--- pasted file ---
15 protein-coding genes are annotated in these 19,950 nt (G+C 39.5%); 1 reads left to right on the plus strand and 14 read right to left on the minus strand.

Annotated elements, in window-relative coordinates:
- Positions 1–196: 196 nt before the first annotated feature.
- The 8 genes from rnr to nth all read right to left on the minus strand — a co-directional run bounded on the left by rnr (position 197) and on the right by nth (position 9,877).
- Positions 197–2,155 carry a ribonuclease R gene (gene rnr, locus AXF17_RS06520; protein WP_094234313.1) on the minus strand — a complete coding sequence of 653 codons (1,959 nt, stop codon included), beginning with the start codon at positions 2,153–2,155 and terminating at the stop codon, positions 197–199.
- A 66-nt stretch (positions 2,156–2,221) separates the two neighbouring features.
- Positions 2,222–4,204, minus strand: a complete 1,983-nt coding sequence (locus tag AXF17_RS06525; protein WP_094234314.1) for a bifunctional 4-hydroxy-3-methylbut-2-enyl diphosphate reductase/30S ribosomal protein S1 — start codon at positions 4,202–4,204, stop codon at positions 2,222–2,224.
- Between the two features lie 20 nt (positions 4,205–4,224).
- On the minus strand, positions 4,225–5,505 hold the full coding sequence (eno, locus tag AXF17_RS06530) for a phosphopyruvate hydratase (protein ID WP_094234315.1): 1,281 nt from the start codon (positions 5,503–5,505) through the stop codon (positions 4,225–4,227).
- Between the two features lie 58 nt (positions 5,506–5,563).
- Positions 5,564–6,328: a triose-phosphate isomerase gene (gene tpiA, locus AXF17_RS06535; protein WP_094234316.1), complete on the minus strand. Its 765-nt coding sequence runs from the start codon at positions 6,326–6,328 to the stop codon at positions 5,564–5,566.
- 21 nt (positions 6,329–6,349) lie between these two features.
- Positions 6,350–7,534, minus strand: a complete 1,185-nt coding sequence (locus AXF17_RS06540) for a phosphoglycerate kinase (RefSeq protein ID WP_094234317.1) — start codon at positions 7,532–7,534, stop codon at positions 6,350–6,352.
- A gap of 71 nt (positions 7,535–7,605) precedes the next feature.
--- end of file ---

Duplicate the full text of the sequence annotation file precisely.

15 protein-coding genes are annotated in these 19,950 nt (G+C 39.5%); 1 reads left to right on the plus strand and 14 read right to left on the minus strand.

Annotated elements, in window-relative coordinates:
- Positions 1–196: 196 nt before the first annotated feature.
- The 8 genes from rnr to nth all read right to left on the minus strand — a co-directional run bounded on the left by rnr (position 197) and on the right by nth (position 9,877).
- Positions 197–2,155 carry a ribonuclease R gene (gene rnr, locus AXF17_RS06520; protein WP_094234313.1) on the minus strand — a complete coding sequence of 653 codons (1,959 nt, stop codon included), beginning with the start codon at positions 2,153–2,155 and terminating at the stop codon, positions 197–199.
- A 66-nt stretch (positions 2,156–2,221) separates the two neighbouring features.
- Positions 2,222–4,204, minus strand: a complete 1,983-nt coding sequence (locus tag AXF17_RS06525; protein WP_094234314.1) for a bifunctional 4-hydroxy-3-methylbut-2-enyl diphosphate reductase/30S ribosomal protein S1 — start codon at positions 4,202–4,204, stop codon at positions 2,222–2,224.
- Between the two features lie 20 nt (positions 4,205–4,224).
- On the minus strand, positions 4,225–5,505 hold the full coding sequence (eno, locus tag AXF17_RS06530) for a phosphopyruvate hydratase (protein ID WP_094234315.1): 1,281 nt from the start codon (positions 5,503–5,505) through the stop codon (positions 4,225–4,227).
- Between the two features lie 58 nt (positions 5,506–5,563).
- Positions 5,564–6,328: a triose-phosphate isomerase gene (gene tpiA, locus AXF17_RS06535; protein WP_094234316.1), complete on the minus strand. Its 765-nt coding sequence runs from the start codon at positions 6,326–6,328 to the stop codon at positions 5,564–5,566.
- 21 nt (positions 6,329–6,349) lie between these two features.
- Positions 6,350–7,534, minus strand: a complete 1,185-nt coding sequence (locus AXF17_RS06540) for a phosphoglycerate kinase (RefSeq protein ID WP_094234317.1) — start codon at positions 7,532–7,534, stop codon at positions 6,350–6,352.
- A gap of 71 nt (positions 7,535–7,605) precedes the next feature.